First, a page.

secured the second largest number of national assembly seats with 67.

    The Pakistan People's Party (PPP) was the winner with 87 assembly

    seats.

    Before the vote, well-placed Pakistani security sources told Asia

    Times Online that the Pakistani and US militaries were planning to

    launch an operation, and that American military officials had been

    discussing it at Pakistani military headquarters in Rawalpindi.

    "The purpose of the operation is to carry out a comprehensive

    operation with precise attacks on the militant hideouts in the tribal

    areas. The American presence in Pakistan has only two limited goals.

    They are equipped with hi-tech intelligence equipment, and second they

    would provide training to our troops to make better use of this

    equipment. However, they would not take any active part in the

    operations," a senior security official told Asia Times Online.

    Nevertheless, he admitted that for purposes of surveillance and

    coordination American officials may accompany Pakistani troops during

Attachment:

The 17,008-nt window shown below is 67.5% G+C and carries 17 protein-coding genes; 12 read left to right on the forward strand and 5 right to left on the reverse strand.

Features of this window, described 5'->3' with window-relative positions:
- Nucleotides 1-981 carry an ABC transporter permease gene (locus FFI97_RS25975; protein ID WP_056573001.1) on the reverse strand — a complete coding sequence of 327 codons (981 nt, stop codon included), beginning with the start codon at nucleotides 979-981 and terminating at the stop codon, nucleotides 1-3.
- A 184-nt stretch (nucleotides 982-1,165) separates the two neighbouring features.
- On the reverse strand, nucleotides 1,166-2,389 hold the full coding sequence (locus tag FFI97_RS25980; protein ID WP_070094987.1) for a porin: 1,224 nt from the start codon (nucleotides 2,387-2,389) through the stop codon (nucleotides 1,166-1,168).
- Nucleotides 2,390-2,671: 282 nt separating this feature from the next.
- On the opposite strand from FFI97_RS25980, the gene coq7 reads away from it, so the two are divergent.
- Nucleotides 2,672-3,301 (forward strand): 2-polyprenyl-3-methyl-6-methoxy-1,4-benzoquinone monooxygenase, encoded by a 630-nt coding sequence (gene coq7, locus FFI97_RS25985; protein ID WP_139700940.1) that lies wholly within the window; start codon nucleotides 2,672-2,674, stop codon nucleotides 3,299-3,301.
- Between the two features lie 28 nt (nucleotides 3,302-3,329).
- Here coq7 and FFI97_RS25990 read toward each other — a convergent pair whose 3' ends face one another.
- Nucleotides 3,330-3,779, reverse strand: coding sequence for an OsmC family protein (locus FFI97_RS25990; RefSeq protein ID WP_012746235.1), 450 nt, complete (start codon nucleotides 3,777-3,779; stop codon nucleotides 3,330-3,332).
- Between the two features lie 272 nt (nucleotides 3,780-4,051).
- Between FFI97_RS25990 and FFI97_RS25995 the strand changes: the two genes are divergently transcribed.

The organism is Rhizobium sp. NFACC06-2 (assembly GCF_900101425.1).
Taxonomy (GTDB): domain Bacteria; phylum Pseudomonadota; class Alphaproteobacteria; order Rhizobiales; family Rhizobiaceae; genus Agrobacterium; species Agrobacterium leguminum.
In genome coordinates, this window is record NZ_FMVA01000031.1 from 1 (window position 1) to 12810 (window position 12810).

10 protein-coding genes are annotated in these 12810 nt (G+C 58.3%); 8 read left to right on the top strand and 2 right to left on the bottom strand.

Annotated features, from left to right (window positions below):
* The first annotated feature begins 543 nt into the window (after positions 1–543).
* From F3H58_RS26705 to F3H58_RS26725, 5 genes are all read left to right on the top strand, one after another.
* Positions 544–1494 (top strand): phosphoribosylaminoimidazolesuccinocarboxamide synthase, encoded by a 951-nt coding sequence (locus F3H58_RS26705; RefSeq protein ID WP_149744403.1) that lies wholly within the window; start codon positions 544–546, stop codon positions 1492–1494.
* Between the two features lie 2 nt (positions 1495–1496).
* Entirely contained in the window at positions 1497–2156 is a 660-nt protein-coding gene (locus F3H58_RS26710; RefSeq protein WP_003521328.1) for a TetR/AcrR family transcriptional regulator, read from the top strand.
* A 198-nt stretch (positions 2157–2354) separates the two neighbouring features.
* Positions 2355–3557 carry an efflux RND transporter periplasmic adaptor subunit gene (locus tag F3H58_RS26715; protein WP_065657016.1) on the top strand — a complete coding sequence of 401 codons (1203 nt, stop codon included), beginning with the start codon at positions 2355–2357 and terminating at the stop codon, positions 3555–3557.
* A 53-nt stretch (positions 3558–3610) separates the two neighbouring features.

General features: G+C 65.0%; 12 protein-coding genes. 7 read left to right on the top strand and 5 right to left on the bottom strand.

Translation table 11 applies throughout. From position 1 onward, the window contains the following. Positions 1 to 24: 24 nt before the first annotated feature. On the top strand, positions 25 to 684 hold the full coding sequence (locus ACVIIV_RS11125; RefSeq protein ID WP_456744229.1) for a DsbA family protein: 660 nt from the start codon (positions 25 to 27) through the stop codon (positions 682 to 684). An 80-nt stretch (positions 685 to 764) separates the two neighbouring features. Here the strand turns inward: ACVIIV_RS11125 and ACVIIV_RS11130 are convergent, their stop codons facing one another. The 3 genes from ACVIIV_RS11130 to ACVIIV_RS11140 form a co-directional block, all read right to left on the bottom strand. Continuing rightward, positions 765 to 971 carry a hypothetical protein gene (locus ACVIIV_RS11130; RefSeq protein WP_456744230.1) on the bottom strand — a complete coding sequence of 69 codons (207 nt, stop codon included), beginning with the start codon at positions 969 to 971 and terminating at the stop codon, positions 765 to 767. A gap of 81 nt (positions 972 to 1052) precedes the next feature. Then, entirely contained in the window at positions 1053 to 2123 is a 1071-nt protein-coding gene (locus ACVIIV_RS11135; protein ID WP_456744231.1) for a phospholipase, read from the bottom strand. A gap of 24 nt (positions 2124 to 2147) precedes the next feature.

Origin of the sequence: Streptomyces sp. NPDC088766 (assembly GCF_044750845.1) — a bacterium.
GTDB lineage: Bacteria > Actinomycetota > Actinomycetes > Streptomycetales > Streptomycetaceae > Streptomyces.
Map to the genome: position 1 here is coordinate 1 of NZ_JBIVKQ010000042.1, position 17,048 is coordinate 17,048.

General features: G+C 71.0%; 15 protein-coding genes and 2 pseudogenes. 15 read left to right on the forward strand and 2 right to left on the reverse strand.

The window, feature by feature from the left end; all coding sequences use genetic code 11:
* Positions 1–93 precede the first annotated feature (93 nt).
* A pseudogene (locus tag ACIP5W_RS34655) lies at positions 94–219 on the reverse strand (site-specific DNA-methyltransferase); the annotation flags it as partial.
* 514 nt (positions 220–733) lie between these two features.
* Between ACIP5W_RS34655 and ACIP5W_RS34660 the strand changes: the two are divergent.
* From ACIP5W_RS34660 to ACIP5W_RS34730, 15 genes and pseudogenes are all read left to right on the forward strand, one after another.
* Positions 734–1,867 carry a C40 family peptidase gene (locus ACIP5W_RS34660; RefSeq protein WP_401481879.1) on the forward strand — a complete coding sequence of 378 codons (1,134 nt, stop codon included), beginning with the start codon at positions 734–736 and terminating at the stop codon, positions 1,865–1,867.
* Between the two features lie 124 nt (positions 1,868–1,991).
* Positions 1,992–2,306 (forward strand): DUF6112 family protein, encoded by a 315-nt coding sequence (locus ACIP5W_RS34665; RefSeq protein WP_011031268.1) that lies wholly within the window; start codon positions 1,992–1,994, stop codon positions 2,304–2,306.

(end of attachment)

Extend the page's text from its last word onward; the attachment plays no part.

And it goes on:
the operation but in no way would take part in any direct strikes in

    Pakistan.

    Now, Pakistan's fragile political situation suggests that the

    operation may be put on hold, giving valuable time for the Taliban and

    al-Qaeda to regroup for a spring offensive. Such a campaign may occur

    as early as April. After all, militant-led violence in Pakistan

    postponed the elections. The government was forced to accept the

    militants' conditions in haste and only concluded a peace deal with

    militants in North Waziristan last week.

    "Military withdrawal was begun only a day before the elections, which

    is the only benefit of this election. Otherwise Musharraf, [PPP co-

    chairman Asif] Zardari and Nawaz Sharif would not make any difference

    in the US-led 'war on terror'," Khalid Khawaja, once a close aide of

    Osama bin Laden, told Asia Times Online when asked for his

    expectations of the election process.

    Washington could revive the weakening pulse of its "war on terror"

    operations with rapid overtures towards Zardari. US officials on

    Tuesday upped the political ante by informing Sharif that Washington